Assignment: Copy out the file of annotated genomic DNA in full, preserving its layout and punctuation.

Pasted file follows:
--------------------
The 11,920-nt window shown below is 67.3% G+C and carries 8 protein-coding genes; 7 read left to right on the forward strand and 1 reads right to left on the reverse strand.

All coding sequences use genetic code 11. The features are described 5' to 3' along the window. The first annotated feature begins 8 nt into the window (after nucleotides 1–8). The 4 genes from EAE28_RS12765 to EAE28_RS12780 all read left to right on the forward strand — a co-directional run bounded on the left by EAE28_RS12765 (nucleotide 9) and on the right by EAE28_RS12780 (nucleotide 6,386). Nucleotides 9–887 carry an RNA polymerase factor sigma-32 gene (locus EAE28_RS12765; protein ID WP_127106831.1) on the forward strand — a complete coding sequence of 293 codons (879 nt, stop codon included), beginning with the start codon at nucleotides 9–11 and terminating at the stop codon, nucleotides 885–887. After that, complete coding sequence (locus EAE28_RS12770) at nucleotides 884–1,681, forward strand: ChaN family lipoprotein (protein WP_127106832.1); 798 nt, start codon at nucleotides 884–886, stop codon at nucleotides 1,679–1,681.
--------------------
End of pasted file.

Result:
The 11,920-nt window shown below is 67.3% G+C and carries 8 protein-coding genes; 7 read left to right on the forward strand and 1 reads right to left on the reverse strand.

All coding sequences use genetic code 11. The features are described 5' to 3' along the window. The first annotated feature begins 8 nt into the window (after nucleotides 1–8). The 4 genes from EAE28_RS12765 to EAE28_RS12780 all read left to right on the forward strand — a co-directional run bounded on the left by EAE28_RS12765 (nucleotide 9) and on the right by EAE28_RS12780 (nucleotide 6,386). Nucleotides 9–887 carry an RNA polymerase factor sigma-32 gene (locus EAE28_RS12765; protein ID WP_127106831.1) on the forward strand — a complete coding sequence of 293 codons (879 nt, stop codon included), beginning with the start codon at nucleotides 9–11 and terminating at the stop codon, nucleotides 885–887. After that, complete coding sequence (locus EAE28_RS12770) at nucleotides 884–1,681, forward strand: ChaN family lipoprotein (protein WP_127106832.1); 798 nt, start codon at nucleotides 884–886, stop codon at nucleotides 1,679–1,681.